present appeal. ECF No. 1. The Parties consented to the
jurisdiction of this Court on October 25, 2016. ECF No. 7.
Both Parties have filed appeal briefs. ECF Nos. 11, 12. This
case is now ready for decision.
reviewing this case, this Court is required to determine
whether the Commissioner's findings are supported by
substantial evidence on the record as a whole. See
42 U.S.C. § 405(g) (2006); Ramirez v. Barnhart,
292 F.3d 576, 583 (8th Cir. 2002). Substantial evidence is
less than a preponderance of the evidence, but it is enough
that a reasonable mind would find it adequate to support the
Commissioner's decision. See Johnson v. Apfel,
240 F.3d 1145, 1147 (8th Cir. 2001). As long as there is
substantial evidence in the record that supports the
Commissioner's decision, the Court may not reverse it
simply because substantial evidence exists in the record that
would have supported a contrary outcome or because the Court
would have decided the case differently. See Haley v.
Massanari, 258 F.3d 742, 747 (8th Cir. 2001). If, after
reviewing the record, it is possible to draw two inconsistent
positions from the evidence and one of those positions
represents the findings of the ALJ, the decision of the ALJ
must be affirmed. See Young v. Apfel, 221 F.3d 1065,
1068 (8th Cir. 2000).
well established that a claimant for Social Security
disability benefits has the burden of proving his or her
disability by establishing a physical or mental disability
that lasted at least one year and that prevents him or her
from engaging in any substantial gainful activity. See
Cox v. Apfel, 160 F.3d 1203, 1206 (8th Cir. 1998); 42
U.S.C. §§ 423(d)(1)(A), 1382c(a)(3)(A). The Act
defines a “physical or mental impairment” as
“an impairment that results from anatomical,
physiological, or psychological abnormalities which are
demonstrable by medically acceptable clinical and laboratory
diagnostic techniques.” 42 U.S.C. §§
423(d)(3), 1382(3)(c). A plaintiff must show that his or her
disability, not simply his or her impairment, has lasted for
at least twelve consecutive months. See 42 U.S.C.
determine whether the adult claimant suffers from a
disability, the Commissioner uses the familiar five-step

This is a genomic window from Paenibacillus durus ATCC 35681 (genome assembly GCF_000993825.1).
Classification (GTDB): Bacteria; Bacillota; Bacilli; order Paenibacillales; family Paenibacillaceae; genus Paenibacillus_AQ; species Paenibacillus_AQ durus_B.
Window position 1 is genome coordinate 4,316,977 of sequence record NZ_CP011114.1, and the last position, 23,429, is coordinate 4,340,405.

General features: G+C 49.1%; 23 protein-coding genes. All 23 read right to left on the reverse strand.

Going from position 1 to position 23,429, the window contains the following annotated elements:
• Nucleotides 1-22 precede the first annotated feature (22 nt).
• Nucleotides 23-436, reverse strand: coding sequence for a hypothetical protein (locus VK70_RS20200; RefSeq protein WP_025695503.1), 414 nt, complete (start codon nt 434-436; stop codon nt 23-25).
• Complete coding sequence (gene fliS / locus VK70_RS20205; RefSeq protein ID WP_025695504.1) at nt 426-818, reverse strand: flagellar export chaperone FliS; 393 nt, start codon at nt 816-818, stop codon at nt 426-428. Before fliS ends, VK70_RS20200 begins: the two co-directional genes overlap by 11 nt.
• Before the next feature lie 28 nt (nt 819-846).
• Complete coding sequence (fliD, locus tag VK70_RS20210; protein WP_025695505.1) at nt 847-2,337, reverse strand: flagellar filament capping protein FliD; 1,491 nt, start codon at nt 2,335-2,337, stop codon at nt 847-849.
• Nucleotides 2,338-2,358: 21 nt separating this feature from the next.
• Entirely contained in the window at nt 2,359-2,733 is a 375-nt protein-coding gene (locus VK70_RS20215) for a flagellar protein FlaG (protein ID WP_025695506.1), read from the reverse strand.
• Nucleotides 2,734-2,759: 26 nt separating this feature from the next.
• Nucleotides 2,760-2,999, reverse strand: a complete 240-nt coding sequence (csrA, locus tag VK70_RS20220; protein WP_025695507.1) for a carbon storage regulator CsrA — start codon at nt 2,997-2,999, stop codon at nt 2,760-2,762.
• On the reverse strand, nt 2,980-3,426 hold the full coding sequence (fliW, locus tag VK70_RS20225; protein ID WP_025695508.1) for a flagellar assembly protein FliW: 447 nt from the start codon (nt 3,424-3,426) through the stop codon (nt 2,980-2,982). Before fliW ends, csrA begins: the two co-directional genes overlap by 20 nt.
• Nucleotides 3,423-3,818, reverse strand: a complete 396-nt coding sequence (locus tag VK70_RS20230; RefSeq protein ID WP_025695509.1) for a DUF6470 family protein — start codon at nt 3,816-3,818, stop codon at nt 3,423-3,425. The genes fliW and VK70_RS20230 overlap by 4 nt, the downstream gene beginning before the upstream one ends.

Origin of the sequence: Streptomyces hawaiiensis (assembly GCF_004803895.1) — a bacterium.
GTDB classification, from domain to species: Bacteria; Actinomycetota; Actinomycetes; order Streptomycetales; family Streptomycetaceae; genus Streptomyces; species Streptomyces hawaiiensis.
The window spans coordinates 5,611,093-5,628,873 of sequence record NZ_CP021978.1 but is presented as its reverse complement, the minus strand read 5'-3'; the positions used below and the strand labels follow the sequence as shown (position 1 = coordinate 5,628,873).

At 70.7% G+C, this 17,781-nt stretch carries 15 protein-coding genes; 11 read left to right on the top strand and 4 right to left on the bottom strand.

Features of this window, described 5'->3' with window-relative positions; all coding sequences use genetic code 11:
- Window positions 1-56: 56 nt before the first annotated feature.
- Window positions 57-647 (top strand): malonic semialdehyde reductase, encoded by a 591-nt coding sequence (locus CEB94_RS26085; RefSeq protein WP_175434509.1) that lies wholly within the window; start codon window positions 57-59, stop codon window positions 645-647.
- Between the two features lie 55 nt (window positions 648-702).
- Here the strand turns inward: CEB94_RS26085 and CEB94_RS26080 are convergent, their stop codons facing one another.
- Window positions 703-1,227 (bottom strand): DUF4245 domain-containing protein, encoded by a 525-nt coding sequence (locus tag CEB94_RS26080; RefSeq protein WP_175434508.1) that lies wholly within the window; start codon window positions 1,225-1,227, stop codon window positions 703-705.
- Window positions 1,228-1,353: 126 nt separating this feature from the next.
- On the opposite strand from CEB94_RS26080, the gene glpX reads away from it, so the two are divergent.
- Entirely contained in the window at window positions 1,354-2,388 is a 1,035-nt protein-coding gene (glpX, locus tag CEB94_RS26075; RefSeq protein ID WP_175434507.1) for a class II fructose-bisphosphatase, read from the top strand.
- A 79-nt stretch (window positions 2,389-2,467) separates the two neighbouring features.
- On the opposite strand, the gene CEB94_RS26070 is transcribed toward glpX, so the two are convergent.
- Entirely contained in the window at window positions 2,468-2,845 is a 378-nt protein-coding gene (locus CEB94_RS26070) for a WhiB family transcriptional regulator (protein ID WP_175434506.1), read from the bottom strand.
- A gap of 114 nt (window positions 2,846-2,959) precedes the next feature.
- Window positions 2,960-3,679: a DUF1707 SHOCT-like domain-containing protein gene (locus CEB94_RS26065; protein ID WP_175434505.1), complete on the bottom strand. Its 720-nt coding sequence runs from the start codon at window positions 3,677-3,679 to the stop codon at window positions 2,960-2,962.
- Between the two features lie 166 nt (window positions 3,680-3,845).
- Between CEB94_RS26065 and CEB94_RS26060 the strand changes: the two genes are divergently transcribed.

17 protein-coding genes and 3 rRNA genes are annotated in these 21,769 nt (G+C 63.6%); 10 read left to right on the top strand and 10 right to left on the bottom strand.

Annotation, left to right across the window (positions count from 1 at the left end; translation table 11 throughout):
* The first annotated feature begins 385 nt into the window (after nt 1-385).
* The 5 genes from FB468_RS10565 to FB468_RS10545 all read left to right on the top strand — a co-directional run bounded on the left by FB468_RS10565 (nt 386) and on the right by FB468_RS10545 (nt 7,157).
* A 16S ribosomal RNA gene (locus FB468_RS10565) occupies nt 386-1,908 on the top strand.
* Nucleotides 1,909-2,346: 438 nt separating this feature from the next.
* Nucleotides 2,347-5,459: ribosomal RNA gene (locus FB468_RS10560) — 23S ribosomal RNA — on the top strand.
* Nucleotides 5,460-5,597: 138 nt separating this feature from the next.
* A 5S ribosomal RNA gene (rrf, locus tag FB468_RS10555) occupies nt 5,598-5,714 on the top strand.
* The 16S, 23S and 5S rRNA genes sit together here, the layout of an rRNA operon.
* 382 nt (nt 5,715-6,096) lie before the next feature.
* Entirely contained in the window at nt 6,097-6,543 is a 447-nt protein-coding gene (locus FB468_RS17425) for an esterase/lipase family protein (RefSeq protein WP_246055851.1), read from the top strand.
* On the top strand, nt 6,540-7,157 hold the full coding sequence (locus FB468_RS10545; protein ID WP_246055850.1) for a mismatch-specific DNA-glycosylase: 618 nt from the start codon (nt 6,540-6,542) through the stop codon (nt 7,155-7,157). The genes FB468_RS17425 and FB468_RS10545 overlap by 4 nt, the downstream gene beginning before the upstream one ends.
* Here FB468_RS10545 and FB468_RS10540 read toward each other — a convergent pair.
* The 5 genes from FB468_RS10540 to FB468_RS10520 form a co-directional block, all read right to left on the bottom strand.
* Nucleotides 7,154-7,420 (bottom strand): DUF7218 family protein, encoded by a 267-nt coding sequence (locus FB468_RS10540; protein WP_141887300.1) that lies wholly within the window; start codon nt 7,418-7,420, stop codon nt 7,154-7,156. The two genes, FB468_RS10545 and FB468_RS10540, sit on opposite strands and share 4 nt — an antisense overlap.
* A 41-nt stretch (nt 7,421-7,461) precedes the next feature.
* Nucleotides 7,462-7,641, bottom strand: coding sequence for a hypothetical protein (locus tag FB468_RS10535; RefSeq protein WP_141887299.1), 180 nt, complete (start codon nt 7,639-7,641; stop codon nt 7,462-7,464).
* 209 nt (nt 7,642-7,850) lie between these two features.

sequential evaluation. He determines: (1) whether the
claimant is presently engaged in a “substantial gainful
activity”; (2) whether the claimant has a severe
impairment that significantly limits the claimant's
physical or mental ability to perform basic work activities;
(3) whether the claimant has an impairment that meets or
equals a presumptively disabling impairment listed in the
regulations (if so, the claimant is disabled without regard
to age, education, and work experience); (4) whether the
claimant has the Residual Functional Capacity (RFC) to
perform his or her past relevant work; and (5) if the
claimant cannot perform the past work, the burden shifts to
the Commissioner to prove that there are other jobs in the
national economy that the claimant can perform. See
Cox, 160 F.3d at 1206; 20 C.F.R. §§
404.1520(a)-(f). The fact finder only considers the
plaintiff's age, education, and work experience in light
of his or her RFC if the final stage of this analysis is
reached. See 20 C.F.R. §§ 404.1520,
brings the present appeal claiming the ALJ erred: (A) by
failing to find Plaintiff met a Listing, (B) in his
credibility determination, and (C) in assessing
Plaintiff's RFC. ECF No. 11, Pgs. 7-20. In response, the
Defendant argues the ALJ did not err in any of his findings.
ECF No. 12.
must determine whether Plaintiff has a severe impairment that
significantly limits the physical or mental ability to
perform basic work activities. A medically determinable
impairment or combination of impairments is severe if it
significantly limits an individual's physical or mental
ability to do basic work activities. See 20 C.F.R.
§§ 404.1521 and 416.921.
found Plaintiff did suffer from impairments considered to be
severe within the meaning of the Social Security regulations.
These impairments included back pain, anxiety, and
depression. (Tr. 11, Finding 3). However, there was no
substantial evidence in the record showing Plaintiff's
condition was severe enough to meet or equal that of a listed
impairment as set forth in the Listing of Impairments.
See 20 C.F.R. pt. 404, subpt. P, app.1. Plaintiff
has the burden of establishing that her impairment(s) meet or